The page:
Niagara Gazette


December 20, 2012

GUEST VIEW: An eventful year for the Niagara Falls City Council

Niagara Gazette — The road to the 2013 city budget was long and winding. Thankfully we successfully reached the end of that road at the Dec. 10 city council meeting with the adoption of the 2013 budget.

The budget was a success when you consider how it began and where it eventually ended; It was 30 days late, millions of dollars in debt with cuts to services, layoffs and large tax hikes for homeowner and business. Our council took Mayor Paul Dyster’s 8.3 percent homeowner tax increase down to zero and we reduced the business tax while the mayor proposed raising it 5 percent.

The council’s work to prepare the 2013 budget was a joint effort that demonstrated what can be accomplished when elected officials practice cooperation instead of confrontation. I want to thank council members Bob Anderson, Glenn Choolokian and Charles Walker for working in a continuous spirit of genuine cooperation.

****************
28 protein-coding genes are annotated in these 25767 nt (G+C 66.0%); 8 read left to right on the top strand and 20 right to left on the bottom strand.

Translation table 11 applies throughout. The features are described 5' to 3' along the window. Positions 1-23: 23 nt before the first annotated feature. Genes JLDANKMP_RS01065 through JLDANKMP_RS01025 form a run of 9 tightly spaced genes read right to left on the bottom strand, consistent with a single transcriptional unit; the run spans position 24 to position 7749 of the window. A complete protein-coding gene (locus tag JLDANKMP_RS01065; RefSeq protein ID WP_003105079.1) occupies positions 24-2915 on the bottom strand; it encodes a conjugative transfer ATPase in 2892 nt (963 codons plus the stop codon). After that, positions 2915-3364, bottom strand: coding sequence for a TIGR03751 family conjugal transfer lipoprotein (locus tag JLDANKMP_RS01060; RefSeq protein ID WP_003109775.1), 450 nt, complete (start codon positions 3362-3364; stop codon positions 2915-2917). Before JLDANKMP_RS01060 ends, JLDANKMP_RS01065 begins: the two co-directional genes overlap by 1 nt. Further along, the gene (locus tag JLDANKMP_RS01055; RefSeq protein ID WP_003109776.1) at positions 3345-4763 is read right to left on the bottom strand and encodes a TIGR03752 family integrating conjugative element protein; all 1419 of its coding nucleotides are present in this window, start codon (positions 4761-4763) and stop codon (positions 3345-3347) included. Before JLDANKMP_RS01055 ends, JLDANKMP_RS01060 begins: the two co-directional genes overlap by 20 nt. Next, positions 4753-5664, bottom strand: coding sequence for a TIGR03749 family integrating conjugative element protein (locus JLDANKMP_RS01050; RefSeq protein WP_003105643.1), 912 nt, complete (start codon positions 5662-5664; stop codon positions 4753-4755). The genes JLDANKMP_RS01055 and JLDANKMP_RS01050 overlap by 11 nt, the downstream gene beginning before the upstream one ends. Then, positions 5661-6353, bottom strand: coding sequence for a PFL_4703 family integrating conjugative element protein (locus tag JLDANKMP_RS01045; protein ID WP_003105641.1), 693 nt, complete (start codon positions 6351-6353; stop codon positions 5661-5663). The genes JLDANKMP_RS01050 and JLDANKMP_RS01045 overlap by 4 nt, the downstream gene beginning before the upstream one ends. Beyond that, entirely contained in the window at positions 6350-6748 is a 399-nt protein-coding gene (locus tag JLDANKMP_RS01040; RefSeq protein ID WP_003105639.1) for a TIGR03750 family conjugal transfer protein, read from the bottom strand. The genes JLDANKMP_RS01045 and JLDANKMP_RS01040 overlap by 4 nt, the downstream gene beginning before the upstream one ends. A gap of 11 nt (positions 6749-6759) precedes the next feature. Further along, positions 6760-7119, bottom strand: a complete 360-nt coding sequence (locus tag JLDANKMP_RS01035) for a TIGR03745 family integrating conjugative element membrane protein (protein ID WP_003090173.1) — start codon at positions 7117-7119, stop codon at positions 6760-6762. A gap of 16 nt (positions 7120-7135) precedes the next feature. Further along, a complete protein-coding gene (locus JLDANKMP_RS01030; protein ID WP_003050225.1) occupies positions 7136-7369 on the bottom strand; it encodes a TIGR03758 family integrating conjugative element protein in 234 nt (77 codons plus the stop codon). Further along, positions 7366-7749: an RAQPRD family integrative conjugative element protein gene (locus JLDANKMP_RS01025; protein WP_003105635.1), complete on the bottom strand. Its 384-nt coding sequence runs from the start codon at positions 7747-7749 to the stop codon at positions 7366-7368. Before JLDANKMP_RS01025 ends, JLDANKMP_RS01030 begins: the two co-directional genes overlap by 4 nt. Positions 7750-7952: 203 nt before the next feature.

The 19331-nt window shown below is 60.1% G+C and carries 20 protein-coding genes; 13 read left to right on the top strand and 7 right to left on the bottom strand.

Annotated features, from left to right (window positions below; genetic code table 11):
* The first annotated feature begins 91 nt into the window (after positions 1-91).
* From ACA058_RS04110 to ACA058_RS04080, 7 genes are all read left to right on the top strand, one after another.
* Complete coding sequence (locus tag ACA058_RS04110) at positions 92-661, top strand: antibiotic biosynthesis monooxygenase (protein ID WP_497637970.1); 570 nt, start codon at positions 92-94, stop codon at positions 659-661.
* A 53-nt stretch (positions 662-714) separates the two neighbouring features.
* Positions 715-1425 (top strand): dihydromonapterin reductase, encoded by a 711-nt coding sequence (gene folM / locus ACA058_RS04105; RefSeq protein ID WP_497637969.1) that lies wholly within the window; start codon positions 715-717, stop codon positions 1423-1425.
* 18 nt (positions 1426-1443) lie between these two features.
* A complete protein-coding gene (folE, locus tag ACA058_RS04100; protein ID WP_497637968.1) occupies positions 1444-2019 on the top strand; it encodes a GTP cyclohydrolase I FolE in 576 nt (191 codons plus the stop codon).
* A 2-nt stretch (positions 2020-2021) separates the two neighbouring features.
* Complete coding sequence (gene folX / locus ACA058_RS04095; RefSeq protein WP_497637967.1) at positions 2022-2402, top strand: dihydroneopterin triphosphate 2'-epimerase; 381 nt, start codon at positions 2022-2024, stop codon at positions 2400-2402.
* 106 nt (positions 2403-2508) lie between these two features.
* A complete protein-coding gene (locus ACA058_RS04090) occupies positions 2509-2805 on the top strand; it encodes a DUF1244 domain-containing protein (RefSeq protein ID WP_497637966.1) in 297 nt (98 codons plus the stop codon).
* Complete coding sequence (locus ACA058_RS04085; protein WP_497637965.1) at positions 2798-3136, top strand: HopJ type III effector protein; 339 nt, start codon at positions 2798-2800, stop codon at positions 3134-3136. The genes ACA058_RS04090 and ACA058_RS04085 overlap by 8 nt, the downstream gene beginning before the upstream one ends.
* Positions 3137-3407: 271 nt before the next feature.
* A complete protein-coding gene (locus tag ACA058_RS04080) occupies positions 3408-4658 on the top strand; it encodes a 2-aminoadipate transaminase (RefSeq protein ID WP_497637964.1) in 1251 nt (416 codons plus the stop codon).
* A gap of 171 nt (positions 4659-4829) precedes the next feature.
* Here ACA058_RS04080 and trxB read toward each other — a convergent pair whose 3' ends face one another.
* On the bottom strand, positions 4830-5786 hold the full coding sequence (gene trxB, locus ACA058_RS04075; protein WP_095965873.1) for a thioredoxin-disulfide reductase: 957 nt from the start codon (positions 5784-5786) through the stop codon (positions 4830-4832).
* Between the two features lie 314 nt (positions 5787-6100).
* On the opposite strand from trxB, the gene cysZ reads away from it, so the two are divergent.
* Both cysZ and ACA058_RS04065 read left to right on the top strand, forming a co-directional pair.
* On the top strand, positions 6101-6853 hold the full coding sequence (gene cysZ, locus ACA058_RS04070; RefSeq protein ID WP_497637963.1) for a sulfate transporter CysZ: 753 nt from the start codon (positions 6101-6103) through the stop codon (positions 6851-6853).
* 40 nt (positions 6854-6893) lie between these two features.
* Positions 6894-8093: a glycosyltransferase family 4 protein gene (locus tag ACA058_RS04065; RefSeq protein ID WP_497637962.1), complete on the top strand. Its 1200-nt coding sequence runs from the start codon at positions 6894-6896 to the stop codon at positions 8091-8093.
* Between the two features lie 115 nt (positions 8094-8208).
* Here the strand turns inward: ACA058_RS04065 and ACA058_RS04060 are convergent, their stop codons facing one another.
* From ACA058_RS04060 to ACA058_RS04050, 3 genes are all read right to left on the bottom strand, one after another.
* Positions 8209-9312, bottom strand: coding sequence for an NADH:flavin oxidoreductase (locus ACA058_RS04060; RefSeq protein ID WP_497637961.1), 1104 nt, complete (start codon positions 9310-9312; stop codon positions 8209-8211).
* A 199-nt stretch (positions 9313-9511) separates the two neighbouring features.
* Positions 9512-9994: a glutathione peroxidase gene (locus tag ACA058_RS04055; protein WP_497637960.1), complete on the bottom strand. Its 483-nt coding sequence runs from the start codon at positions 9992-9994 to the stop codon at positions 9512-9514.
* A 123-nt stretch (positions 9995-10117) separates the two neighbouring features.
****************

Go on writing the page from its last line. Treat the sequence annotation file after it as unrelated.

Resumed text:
A major bone of contention during the budget preparation was the city’s financial support of USA Niagara. The question of this subsidy was unfortunately turned into a debate as to the merits of USA Niagara’s projects and effectiveness. The fact is that with the casino revenue gone (temporarily if not permanently) the city isn’t in a position to subsidize any agency no matter how they perform. When we’re having difficulty paying the bills, and casino revenue has been eliminated, we cannot in good conscience put the taxpayers on the hook for another $3.1 million.

With 2012 coming to a close I’d like to take a moment to review the significant accomplishments of the 2012 Niagara Falls City Council.

In March we took steps to ban the importation, treatment and handling of hydraulic fracturing waste water in the city. This council ban was recognized positively by environmental leaders across the region and state. This “fracking water ban” was an historic moment for Niagara Falls. With this law our city showed the nation that Niagara Falls refuses to become a dumping ground for the hydraulic fracturing industry.

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